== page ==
Krista Hitchcock has worked with young writers in a number of capacities. She began her career teaching English in Edina schools, where she was also a fellow in the Minnesota Writing Project. Since then, she has coached students one on one on the ACT and academic writing and is excited to bring these experiences to the Minnetonka Writing Center. She earned her undergraduate degree from Gustavus Adolphus College and her Masters in English Education from the University of St. Thomas.
Shannon Puechner has served as a writing coach for the past several years at the University of Minnesota’s Center for Writing. In that capacity she worked with students with diverse language backgrounds, writing at all levels in many different subject areas. In addition, she co-taught a seminar for new writing coaches. She earned her undergraduate degree and English education license at Eastern Illinois University, her Master’s in Education at Hamline, and is currently finishing up her Ph.D. in literacy education at the University of Minnesota
Who are the writing coaches?
Thirty-eight teacher-nominated student coaches in grades 10-12 have completed a semester-long course in writing and tutoring. Visit the Writing Center Blog to view profiles of our current student coaches!
What do writing coaches do?
Student coaches work in the Writing Center before and after school, conferencing with students and managing the front desk. They also go into classes to work on writing projects, mentor middle school students, help with enrichment events, and play leading roles major events, like the Minnesota Secondary Writing Centers Summit (http://writing.umn.edu/sws/e12wcc/summit.html)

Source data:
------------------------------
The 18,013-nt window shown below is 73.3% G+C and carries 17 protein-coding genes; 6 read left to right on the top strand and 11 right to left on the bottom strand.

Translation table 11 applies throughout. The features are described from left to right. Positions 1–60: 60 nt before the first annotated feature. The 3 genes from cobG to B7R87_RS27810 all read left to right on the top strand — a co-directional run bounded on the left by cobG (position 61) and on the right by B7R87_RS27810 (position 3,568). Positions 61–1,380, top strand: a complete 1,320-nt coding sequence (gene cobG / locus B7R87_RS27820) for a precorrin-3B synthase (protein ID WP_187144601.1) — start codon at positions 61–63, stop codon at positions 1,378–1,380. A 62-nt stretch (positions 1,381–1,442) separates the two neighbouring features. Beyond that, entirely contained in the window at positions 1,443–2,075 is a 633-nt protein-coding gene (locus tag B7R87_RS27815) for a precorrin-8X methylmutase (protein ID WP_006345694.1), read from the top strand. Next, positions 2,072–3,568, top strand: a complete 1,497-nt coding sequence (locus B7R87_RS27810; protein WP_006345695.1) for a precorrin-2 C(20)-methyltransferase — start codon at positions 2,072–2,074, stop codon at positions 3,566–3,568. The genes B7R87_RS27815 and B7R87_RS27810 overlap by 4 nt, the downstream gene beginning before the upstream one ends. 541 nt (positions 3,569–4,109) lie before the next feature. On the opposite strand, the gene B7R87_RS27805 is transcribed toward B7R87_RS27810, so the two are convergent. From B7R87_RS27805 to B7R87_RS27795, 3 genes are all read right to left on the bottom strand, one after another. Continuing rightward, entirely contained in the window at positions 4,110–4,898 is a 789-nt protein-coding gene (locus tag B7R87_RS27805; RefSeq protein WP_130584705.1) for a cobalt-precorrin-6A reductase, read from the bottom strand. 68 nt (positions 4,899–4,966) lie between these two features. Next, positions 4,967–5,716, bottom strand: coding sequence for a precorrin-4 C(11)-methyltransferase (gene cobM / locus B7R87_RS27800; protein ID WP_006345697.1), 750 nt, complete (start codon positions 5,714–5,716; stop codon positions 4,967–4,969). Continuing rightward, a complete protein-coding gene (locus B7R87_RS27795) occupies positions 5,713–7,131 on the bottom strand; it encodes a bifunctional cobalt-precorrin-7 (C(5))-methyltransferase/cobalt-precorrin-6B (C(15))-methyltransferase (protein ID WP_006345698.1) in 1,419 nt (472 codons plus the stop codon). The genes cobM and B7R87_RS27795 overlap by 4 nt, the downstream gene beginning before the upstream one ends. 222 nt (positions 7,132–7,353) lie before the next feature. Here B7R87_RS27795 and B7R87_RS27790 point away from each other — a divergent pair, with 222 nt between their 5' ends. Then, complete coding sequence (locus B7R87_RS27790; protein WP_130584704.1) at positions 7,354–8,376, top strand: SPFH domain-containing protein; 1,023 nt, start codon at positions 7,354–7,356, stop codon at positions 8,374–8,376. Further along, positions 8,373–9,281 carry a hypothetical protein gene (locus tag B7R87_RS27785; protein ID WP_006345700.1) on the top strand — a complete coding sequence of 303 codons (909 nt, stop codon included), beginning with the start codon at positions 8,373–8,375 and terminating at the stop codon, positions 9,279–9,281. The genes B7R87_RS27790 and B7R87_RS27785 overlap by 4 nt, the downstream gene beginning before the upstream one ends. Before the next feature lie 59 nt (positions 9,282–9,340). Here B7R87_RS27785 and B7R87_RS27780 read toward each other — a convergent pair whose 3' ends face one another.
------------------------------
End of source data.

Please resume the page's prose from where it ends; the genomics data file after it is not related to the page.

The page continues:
How are writing coaches prepared for writing conferencing?
Their first year, all tutors take a .5 credit elective class where they:
What are the characteristics of an effective writing coach?
Pleasant, courteous, welcoming
Empathetic, an excellent listener
Prompt and responsible
Focuses on the writer first and the writing second
What is the role of an effective student writing coach?
To listen to and empathize with the writer.
To serve as a practice audience to the student writer.
To initiate conversation about ideas with student writers.
To provide a safe and supportive environment for student writers.
To act as ambassadors for the Writing Center.
As a writing coach, what are your tasks?
To help interpret assignments and/or decipher prompts.
To provide guidance and sometimes instruction with the writing process.
To respond to student writing as a reader.
If appropriate, to demonstrate or teach writing strategies student writers.
To work on cross-age and enrichment activities throughout the year.
As a writing coach, what aren’t your tasks?
To assess, judge, or guess at a grade for a paper
To proofread, edit, or fix a paper for the student writer (though you may certainly work with peers on these skills).
To critique a teacher or fellow student.
Description of position:
What you do NOT need:
Training & Assessment:
Applications every Spring